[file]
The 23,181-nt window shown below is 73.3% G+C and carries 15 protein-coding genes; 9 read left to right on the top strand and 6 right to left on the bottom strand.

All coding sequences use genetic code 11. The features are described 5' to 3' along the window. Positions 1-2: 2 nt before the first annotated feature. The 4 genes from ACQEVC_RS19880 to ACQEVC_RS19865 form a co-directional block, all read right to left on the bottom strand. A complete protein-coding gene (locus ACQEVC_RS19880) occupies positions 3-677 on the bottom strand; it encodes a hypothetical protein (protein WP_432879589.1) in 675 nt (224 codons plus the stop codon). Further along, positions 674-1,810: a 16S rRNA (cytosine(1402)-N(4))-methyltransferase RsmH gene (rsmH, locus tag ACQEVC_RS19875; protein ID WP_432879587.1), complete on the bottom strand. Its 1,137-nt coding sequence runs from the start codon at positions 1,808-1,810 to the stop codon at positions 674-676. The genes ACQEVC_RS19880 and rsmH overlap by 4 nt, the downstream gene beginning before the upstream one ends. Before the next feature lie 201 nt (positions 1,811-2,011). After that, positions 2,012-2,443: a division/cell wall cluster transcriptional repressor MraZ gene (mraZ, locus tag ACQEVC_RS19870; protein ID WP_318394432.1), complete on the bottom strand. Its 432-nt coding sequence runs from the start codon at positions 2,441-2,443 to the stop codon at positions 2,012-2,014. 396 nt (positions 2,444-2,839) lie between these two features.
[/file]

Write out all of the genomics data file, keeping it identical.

The 23,181-nt window shown below is 73.3% G+C and carries 15 protein-coding genes; 9 read left to right on the top strand and 6 right to left on the bottom strand.

All coding sequences use genetic code 11. The features are described 5' to 3' along the window. Positions 1-2: 2 nt before the first annotated feature. The 4 genes from ACQEVC_RS19880 to ACQEVC_RS19865 form a co-directional block, all read right to left on the bottom strand. A complete protein-coding gene (locus ACQEVC_RS19880) occupies positions 3-677 on the bottom strand; it encodes a hypothetical protein (protein WP_432879589.1) in 675 nt (224 codons plus the stop codon). Further along, positions 674-1,810: a 16S rRNA (cytosine(1402)-N(4))-methyltransferase RsmH gene (rsmH, locus tag ACQEVC_RS19875; protein ID WP_432879587.1), complete on the bottom strand. Its 1,137-nt coding sequence runs from the start codon at positions 1,808-1,810 to the stop codon at positions 674-676. The genes ACQEVC_RS19880 and rsmH overlap by 4 nt, the downstream gene beginning before the upstream one ends. Before the next feature lie 201 nt (positions 1,811-2,011). After that, positions 2,012-2,443: a division/cell wall cluster transcriptional repressor MraZ gene (mraZ, locus tag ACQEVC_RS19870; protein ID WP_318394432.1), complete on the bottom strand. Its 432-nt coding sequence runs from the start codon at positions 2,441-2,443 to the stop codon at positions 2,012-2,014. 396 nt (positions 2,444-2,839) lie between these two features.